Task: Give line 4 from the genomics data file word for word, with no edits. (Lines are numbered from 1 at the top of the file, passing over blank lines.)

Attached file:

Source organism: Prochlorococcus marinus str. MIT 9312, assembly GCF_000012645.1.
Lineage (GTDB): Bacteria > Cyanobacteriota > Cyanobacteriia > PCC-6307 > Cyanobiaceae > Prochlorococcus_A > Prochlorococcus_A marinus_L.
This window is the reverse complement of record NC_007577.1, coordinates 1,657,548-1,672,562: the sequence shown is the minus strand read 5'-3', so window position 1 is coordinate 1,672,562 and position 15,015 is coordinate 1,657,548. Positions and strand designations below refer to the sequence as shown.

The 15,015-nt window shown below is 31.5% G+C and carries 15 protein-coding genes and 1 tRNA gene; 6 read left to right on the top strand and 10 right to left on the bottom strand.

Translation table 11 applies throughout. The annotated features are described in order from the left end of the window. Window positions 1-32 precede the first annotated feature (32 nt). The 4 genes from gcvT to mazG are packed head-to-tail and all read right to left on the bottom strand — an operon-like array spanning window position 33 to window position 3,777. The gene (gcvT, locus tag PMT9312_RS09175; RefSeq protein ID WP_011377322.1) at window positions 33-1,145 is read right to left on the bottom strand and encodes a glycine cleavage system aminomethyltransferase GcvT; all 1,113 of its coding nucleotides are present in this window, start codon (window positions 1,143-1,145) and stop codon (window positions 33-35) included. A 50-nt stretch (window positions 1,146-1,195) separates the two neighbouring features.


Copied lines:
The 15,015-nt window shown below is 31.5% G+C and carries 15 protein-coding genes and 1 tRNA gene; 6 read left to right on the top strand and 10 right to left on the bottom strand.